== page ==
By Ranger Steve Mueller
Ant stories abound. Some are good and then there are others. I hope children still watch ants carrying sand grains and sticks as they tend to their house keeping. It was always interesting to watch ants march one by one in a long row carrying food bits to the nest while others walked in the opposite direction to a food source that an ant found and trail marked.
The ant finding a food source laid a trail of pheromones for ants to follow and a great chain of ants began work. I’ve watched them walking over cement following an invisible trail. I rubbed a finger across the trail about three inches wide. It removed the trail scent. On both sides of the rub, the ants came to a stop and did not know where to go. They piled in mass about three inches apart.
After I watched and waited for about 30 minutes, an ant found a way to reconnect their road. The new trail was about three feet long instead of three inches. It made a big loop like a bypass we might encounter when a road is closed for repair. One would think they would have found a short route but they did not. I had read about pheromone marked trails and wanted to verify it. Science requires observation that is repeatable with verifiable physical evidence. I do not need to personally conduct every science experiment to accept it but some are great learning experiences. When food is depleted, the ants cease placing pheromone drops on the trail. It evaporates and the trail is abandoned.
It was sad for a beetle when a group of ants discovered it for a meal. I was tempted to save the beetle by shooing ants and moving the beetle to safety. Instead, I allowed the ants to continue their predatory role. The beetle fought for its life as long as it could but the ants chewed off its legs. Once the beetle could not move, ants proceeded to kill it for a hearty meal. I suppose it is like humans fishing, hunting birds, mammals, or slaughtering cows and pigs for our sustenance.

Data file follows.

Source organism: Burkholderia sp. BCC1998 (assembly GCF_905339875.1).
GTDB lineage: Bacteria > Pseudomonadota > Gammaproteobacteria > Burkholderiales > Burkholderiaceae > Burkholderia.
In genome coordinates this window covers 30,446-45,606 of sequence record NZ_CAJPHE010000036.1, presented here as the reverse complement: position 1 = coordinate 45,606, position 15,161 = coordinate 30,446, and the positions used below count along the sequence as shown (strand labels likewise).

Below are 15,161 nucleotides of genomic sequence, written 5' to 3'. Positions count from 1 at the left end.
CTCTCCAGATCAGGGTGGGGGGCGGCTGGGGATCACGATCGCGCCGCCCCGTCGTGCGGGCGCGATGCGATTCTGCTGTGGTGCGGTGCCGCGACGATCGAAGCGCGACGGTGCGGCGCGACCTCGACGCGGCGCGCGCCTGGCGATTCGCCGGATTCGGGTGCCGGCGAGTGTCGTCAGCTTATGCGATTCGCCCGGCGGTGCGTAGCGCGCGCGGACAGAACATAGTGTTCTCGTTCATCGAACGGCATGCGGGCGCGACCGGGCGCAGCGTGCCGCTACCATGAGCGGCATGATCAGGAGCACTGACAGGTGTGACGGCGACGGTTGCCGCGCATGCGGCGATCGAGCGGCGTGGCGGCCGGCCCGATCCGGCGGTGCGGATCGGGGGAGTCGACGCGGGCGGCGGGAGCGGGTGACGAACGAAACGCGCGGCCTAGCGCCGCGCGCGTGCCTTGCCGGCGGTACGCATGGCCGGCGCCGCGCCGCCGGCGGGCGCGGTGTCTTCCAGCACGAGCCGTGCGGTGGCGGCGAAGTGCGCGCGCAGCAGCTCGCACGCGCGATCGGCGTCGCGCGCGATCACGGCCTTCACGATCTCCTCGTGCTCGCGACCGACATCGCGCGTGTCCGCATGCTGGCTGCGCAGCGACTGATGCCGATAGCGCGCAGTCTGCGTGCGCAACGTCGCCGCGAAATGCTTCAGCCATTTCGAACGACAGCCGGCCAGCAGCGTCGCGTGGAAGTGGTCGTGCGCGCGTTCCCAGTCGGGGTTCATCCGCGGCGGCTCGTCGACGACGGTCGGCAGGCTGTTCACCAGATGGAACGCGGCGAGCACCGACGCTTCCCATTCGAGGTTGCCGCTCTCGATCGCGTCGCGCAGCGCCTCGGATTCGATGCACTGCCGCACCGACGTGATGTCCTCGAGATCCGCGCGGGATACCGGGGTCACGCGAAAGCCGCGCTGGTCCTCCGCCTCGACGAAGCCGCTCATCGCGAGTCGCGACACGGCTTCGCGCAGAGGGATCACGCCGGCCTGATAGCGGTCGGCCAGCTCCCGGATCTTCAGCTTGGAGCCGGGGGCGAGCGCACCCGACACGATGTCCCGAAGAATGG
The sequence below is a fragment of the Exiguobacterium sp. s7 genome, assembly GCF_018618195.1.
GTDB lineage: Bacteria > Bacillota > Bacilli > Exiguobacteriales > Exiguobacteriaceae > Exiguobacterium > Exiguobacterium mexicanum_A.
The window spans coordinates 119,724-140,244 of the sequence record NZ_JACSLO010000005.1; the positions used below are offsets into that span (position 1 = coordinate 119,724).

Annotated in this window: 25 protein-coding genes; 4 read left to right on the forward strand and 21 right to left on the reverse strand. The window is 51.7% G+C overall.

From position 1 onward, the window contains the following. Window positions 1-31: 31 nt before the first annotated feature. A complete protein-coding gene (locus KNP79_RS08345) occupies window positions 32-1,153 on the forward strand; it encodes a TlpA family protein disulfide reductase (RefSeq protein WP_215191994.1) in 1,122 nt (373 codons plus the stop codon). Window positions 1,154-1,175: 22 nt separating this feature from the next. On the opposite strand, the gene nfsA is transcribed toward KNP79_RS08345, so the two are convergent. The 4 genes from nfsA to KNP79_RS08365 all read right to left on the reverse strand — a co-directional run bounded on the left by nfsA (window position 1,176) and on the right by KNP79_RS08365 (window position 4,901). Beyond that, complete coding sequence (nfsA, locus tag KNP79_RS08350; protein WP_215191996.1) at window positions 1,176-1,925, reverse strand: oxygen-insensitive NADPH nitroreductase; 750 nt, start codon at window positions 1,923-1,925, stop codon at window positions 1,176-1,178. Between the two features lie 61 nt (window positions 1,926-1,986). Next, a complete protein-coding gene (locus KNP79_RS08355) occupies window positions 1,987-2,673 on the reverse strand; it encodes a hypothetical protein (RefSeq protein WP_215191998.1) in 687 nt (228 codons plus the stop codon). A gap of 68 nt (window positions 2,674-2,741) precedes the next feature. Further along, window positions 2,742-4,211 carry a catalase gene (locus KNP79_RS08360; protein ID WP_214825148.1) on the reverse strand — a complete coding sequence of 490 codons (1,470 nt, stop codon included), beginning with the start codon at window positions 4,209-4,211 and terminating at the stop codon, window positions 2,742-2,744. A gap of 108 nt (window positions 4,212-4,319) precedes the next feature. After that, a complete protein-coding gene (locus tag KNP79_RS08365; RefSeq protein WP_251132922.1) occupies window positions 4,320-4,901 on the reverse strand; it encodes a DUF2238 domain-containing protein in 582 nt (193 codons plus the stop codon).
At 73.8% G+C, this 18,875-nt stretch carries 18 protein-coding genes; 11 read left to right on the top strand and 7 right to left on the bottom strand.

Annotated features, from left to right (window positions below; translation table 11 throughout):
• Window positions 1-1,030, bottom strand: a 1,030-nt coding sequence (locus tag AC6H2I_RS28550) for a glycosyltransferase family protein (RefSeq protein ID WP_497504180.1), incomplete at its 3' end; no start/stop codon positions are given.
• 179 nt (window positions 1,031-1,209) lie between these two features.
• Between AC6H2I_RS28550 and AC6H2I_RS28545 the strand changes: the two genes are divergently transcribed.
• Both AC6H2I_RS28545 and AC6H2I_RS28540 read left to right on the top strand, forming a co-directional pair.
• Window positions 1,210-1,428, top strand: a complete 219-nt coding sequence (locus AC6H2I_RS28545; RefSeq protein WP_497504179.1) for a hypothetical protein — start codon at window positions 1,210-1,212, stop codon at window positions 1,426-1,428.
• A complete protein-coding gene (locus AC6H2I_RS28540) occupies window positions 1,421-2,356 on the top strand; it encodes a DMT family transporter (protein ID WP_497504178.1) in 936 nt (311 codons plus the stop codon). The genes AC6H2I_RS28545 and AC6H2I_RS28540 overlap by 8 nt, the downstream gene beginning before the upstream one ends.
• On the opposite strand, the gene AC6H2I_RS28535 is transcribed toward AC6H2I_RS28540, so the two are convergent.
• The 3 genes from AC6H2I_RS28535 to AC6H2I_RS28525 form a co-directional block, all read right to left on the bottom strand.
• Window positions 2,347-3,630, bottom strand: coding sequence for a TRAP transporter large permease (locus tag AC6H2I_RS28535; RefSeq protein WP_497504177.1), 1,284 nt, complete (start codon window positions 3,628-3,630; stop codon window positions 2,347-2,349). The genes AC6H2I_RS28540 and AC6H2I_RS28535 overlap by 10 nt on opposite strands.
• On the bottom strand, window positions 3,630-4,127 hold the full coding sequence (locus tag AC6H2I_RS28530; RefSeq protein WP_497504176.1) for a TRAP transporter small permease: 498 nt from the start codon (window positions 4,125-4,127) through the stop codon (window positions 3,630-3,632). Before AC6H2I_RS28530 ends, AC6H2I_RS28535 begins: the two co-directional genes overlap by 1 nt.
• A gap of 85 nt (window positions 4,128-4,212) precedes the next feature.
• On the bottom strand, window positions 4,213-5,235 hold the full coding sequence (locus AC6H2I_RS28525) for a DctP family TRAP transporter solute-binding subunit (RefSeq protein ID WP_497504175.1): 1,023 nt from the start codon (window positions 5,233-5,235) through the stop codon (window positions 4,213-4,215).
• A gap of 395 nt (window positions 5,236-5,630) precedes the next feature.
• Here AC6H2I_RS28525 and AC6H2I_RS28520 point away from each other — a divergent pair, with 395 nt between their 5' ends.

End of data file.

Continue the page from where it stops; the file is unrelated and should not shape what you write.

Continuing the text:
Our daughters were raised to respect life and to avoid causing needless or cruel harm or death. When Jenny Jo was in second grade, she told her teacher that kids were stepping on ants and killing them in the playground. The teacher acknowledged but did nothing until she realized how traumatic it was to Jenny Jo and decided to stop the students from needlessly killing ants going about their daily work. It was new experience for the teacher to encounter someone valuing ant lives.
We each raise our children with different values regarding a “Reverence for Life.” There are times when it is appropriate to kill insects and times when we should not. I have written about the importance of insects as pollinators, predators of other insects, and their importance for maintaining healthy ecosystems. Many kinds of butterfly caterpillars require ants for protection in order to survive to the winged adult form. The Endangered Karner Blue butterfly in our region is one example. In Karner Blue habitat one will find large ant mounds and without the ants, their survival would be greatly reduced.
Preventing ants from causing houses to collapse is important. Carpenter ants found our home and began hollowing support beams. That was unacceptable and we hired a treatment company to save the house.
Most insect activity provides direct or indirect benefit for society. We should make intelligent decisions to live with most insects. They do not know the difference between carrying food they found, a hapless beetle, or beams in a house. We can selectively control problem ants to protect our homes. Value ant roles in nature niches and support life when reasonable. Spend time outdoors with family members to discover the biodiversity of life sharing our yards and encourage a reverence for life.
Few wildlife are harmful to us or property so I suggest we do not to use excessive control, pesticides, or herbicides that kill the approximate 99 percent that are beneficial. Selectively target the 1 percent causing damage.
Natural history questions or topic suggestions can be directed to Ranger Steve (Mueller) at firstname.lastname@example.org – Ody Brook Nature Sanctuary, 13010 Northland Dr. Cedar Springs, MI 49319 or call 616-696-1753.